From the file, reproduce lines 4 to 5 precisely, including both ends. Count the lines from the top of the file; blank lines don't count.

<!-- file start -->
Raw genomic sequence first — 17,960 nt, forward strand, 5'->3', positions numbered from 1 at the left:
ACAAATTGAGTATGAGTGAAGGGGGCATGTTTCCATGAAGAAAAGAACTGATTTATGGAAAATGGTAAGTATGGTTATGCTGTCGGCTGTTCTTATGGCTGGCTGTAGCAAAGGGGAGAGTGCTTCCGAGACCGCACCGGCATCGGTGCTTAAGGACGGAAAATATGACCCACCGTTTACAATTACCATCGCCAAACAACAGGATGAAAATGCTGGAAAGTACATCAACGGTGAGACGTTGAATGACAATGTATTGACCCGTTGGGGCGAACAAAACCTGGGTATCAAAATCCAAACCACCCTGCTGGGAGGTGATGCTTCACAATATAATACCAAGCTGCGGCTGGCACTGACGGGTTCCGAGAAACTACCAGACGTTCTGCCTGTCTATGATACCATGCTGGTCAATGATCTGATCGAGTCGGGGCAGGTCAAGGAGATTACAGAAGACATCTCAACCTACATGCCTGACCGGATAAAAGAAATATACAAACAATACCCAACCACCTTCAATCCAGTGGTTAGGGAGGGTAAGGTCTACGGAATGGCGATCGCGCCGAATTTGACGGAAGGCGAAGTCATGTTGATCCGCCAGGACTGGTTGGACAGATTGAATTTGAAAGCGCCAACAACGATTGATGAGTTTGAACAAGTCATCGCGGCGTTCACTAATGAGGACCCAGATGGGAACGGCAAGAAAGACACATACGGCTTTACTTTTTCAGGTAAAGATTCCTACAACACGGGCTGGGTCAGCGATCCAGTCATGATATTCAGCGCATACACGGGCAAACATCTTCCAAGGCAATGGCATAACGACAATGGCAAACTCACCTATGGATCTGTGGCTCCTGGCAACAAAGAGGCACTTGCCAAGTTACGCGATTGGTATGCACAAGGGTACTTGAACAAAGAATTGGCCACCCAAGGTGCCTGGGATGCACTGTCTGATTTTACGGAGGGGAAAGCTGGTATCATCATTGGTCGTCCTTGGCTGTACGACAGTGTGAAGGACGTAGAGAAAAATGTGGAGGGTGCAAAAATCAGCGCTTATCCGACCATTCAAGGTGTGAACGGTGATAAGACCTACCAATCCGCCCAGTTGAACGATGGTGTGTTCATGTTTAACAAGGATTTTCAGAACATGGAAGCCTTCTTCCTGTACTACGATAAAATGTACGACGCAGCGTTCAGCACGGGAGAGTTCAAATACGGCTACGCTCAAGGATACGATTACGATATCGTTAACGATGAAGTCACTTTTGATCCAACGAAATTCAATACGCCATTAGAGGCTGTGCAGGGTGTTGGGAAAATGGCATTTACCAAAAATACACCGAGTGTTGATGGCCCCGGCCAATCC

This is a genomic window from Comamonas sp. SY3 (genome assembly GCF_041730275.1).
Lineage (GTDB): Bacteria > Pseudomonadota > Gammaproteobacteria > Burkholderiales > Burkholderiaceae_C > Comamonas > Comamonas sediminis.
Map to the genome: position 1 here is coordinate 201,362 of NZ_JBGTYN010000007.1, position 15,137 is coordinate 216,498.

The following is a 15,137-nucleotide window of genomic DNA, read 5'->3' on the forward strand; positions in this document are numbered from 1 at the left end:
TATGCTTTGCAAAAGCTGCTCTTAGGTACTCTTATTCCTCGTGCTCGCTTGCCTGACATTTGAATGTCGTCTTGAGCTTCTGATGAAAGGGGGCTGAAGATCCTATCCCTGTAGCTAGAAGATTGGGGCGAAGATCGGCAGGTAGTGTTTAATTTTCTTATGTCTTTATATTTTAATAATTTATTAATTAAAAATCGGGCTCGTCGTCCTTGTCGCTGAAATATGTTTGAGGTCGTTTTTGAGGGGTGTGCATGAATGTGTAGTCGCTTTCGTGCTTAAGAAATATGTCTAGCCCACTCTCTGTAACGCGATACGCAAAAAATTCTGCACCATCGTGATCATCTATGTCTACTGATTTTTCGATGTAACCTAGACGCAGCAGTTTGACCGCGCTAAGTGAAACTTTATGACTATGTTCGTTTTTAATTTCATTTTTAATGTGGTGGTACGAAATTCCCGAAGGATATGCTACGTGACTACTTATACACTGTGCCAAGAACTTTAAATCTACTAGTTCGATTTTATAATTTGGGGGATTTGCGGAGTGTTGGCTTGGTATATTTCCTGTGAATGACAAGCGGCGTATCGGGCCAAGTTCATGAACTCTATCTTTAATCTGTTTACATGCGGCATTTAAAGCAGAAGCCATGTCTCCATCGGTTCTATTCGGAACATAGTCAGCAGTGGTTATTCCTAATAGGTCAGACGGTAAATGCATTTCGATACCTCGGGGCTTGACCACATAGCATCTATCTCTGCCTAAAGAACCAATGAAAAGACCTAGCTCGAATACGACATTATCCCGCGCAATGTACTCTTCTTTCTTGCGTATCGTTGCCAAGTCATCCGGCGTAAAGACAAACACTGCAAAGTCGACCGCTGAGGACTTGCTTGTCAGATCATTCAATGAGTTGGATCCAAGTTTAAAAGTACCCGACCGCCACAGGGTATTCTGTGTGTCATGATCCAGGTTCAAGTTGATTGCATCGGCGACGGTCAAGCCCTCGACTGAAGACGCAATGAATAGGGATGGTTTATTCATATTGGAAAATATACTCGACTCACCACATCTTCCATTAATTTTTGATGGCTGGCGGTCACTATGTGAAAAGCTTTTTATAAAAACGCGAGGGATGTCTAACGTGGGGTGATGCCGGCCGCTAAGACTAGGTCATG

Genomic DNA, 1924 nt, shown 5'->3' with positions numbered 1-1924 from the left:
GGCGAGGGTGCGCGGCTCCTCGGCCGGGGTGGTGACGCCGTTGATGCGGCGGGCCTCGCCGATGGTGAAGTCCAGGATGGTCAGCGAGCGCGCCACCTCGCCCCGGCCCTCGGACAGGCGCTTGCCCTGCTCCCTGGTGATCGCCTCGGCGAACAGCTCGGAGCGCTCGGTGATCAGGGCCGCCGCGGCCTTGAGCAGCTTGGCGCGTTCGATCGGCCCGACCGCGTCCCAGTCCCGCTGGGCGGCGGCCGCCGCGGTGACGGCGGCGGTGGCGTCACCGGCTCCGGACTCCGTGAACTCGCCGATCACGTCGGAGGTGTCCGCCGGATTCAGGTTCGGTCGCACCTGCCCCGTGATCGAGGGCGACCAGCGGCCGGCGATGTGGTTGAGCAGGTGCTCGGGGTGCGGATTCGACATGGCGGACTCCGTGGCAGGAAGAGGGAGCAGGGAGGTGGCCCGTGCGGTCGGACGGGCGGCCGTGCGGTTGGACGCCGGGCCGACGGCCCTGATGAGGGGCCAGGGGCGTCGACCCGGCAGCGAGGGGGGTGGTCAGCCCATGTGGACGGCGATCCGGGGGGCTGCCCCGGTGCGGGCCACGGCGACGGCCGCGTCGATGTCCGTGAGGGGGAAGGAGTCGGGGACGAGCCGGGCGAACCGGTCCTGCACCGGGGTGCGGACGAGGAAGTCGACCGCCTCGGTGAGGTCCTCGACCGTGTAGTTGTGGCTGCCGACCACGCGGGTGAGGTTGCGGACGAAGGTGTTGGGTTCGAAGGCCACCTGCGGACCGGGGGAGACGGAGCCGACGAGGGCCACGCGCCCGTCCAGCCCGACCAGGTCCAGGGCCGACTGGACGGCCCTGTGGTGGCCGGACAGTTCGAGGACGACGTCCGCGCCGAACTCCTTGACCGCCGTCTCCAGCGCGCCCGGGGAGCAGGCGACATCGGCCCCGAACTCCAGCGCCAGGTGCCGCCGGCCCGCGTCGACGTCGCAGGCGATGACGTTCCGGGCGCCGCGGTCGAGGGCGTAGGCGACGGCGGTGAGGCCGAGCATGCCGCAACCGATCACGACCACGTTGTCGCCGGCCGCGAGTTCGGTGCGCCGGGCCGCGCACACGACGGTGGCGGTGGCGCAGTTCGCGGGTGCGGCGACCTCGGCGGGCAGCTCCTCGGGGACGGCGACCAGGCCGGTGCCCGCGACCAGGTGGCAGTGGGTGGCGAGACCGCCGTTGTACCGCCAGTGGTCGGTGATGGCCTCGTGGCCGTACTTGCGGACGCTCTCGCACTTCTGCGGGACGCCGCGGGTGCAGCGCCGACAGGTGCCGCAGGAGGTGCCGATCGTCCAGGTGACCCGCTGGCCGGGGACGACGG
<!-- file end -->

Lineage (GTDB): Bacteria > Pseudomonadota > Gammaproteobacteria > Burkholderiales > Burkholderiaceae_C > Comamonas > Comamonas sediminis.
Map to the genome: position 1 here is coordinate 201,362 of NZ_JBGTYN010000007.1, position 15,137 is coordinate 216,498.